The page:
* Speaking of the community center, there's now a big sign on its footprint (at Fifth and L) touting that the second phase of Capitol Quarter's townhouses is being funded by the American Recovery and Reinvestment Act. But you knew that already.
* Monday at 7 pm is the monthly ANC 6D meeting. I was hoping the agenda would be out before I posted this, but alas, no. Check back here or on their web site to see what scintillating topics will be up for discussion. (UPDATE: the agenda is now out, and there's nothing really major on it, other than a public space permit for the street work for Phase 2 of Capitol Quarter.)
* On Tuesday, July 13, the Capitol Hill Group Ministry is having its "All-Star Party Night" at Nationals Park, offering the chance to take batting practice, throw pitches in the bullpen, tour the locker room, meet Teddy, and more. Tickets are $55 per person and $15 for children under 12, with proceeds going to CHGM's programs for homeless and low-income families.
And a few other items:
* Today's WBJ reports that a third piece of "public" art is coming to Nationals Park; this time it will be 30 "stainless steel-domed forms which will accurately follow the theoretical model of the trajectory of a curving fast-ball pitch," which will be hung early next year on the exterior of the eastern garage. The steel spheres with cutout "laces," each seven feet in diameter, will feature programmable LED lights; the piece will cost about $950,000. As for the other two pieces of public art already at the stadium (the bronze statues in the Center Field Plaza and the "Take Me Out to the Ballgame" mobile near the First Base Gate), I'll quote WBJ's Michael Neibauer: "The first two pieces of public art at the stadium were, to be kind, not well-received at their unveiling in April 2009. The works were selected by arts professionals and D.C. residents, according to the arts commission, but some wonder: Did anyone ask the fans?"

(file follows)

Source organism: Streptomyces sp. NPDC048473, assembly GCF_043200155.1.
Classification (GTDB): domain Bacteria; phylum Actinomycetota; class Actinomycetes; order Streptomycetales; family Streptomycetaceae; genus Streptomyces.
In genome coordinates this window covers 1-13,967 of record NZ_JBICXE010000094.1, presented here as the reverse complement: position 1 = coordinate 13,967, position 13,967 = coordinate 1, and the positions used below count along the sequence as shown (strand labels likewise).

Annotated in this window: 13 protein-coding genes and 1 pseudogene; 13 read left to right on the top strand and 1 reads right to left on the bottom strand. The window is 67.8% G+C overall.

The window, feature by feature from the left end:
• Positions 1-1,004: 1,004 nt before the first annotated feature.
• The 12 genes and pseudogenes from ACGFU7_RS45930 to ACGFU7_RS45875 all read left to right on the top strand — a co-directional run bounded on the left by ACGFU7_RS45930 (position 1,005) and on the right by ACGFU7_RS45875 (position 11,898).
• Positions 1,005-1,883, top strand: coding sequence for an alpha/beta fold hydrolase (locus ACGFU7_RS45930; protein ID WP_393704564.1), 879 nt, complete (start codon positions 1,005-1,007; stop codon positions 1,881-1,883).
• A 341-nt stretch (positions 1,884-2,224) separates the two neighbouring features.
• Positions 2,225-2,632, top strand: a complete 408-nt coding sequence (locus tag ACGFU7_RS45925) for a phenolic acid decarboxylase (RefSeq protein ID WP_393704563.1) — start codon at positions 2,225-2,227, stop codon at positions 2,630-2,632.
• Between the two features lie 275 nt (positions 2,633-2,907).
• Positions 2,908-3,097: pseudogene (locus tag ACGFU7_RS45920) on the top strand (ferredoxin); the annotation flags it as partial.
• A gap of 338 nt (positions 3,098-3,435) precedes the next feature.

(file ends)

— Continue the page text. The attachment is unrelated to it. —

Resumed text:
* A reader reports that the Anacostia Boathouse at 11th and O, in between the 11th Street Bridges spans, has been demolished, which was expected because of the footprint of the new bridges. Haven't seen for myself yet to confirm.
* And I haven't felt the earth shift on its axis yet, so I assume the Little Red Building's exterior is still standing, although interior demolition has been going on all week.
 

I've gotten an update this evening on what is affectionately referred to around here as the "Little Red Building," the two-story townhouse on the eastern edge of the Courtyard by Marriott on L Street, SE. The owner has passed along the news that he has received his construction permits for a new two-story building that will house an upscale liquor store to be known as "Parkway Wine and Spirits." This does mean that the LRB is going to be demolished, and fences should go up tomorrow (Thursday) around the site. He expects the construction to take about five months, and since there will be some noise and disturbance while the work is underway, he wanted neighbors and residents to have advance notice.